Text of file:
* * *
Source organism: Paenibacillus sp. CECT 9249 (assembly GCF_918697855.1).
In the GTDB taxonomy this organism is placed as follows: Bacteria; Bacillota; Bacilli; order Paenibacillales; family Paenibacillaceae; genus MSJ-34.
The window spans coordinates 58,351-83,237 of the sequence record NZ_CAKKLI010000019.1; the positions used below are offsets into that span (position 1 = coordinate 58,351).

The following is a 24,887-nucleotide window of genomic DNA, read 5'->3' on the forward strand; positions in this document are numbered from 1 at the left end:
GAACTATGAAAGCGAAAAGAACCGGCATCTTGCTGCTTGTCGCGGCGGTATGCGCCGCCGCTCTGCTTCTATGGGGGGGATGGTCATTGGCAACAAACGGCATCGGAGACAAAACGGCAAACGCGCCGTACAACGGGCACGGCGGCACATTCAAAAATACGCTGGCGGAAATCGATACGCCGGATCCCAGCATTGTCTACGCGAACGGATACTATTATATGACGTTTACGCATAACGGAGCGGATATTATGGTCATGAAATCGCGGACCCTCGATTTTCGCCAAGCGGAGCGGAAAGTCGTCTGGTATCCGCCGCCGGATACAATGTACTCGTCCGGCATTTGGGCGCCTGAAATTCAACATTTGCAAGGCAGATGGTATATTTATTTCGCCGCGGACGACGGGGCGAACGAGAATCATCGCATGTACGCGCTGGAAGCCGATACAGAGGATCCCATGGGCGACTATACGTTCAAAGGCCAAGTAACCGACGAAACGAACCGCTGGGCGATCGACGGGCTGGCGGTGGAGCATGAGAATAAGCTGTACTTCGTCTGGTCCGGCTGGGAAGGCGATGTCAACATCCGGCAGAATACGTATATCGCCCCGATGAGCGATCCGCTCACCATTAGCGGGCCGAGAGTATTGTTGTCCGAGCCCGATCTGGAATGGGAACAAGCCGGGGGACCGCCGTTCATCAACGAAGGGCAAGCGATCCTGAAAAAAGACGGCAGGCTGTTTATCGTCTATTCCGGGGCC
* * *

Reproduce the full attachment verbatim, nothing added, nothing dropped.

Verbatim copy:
Source organism: Paenibacillus sp. CECT 9249 (assembly GCF_918697855.1).
In the GTDB taxonomy this organism is placed as follows: Bacteria; Bacillota; Bacilli; order Paenibacillales; family Paenibacillaceae; genus MSJ-34.
The window spans coordinates 58,351-83,237 of the sequence record NZ_CAKKLI010000019.1; the positions used below are offsets into that span (position 1 = coordinate 58,351).

The following is a 24,887-nucleotide window of genomic DNA, read 5'->3' on the forward strand; positions in this document are numbered from 1 at the left end:
GAACTATGAAAGCGAAAAGAACCGGCATCTTGCTGCTTGTCGCGGCGGTATGCGCCGCCGCTCTGCTTCTATGGGGGGGATGGTCATTGGCAACAAACGGCATCGGAGACAAAACGGCAAACGCGCCGTACAACGGGCACGGCGGCACATTCAAAAATACGCTGGCGGAAATCGATACGCCGGATCCCAGCATTGTCTACGCGAACGGATACTATTATATGACGTTTACGCATAACGGAGCGGATATTATGGTCATGAAATCGCGGACCCTCGATTTTCGCCAAGCGGAGCGGAAAGTCGTCTGGTATCCGCCGCCGGATACAATGTACTCGTCCGGCATTTGGGCGCCTGAAATTCAACATTTGCAAGGCAGATGGTATATTTATTTCGCCGCGGACGACGGGGCGAACGAGAATCATCGCATGTACGCGCTGGAAGCCGATACAGAGGATCCCATGGGCGACTATACGTTCAAAGGCCAAGTAACCGACGAAACGAACCGCTGGGCGATCGACGGGCTGGCGGTGGAGCATGAGAATAAGCTGTACTTCGTCTGGTCCGGCTGGGAAGGCGATGTCAACATCCGGCAGAATACGTATATCGCCCCGATGAGCGATCCGCTCACCATTAGCGGGCCGAGAGTATTGTTGTCCGAGCCCGATCTGGAATGGGAACAAGCCGGGGGACCGCCGTTCATCAACGAAGGGCAAGCGATCCTGAAAAAAGACGGCAGGCTGTTTATCGTCTATTCCGGGGCC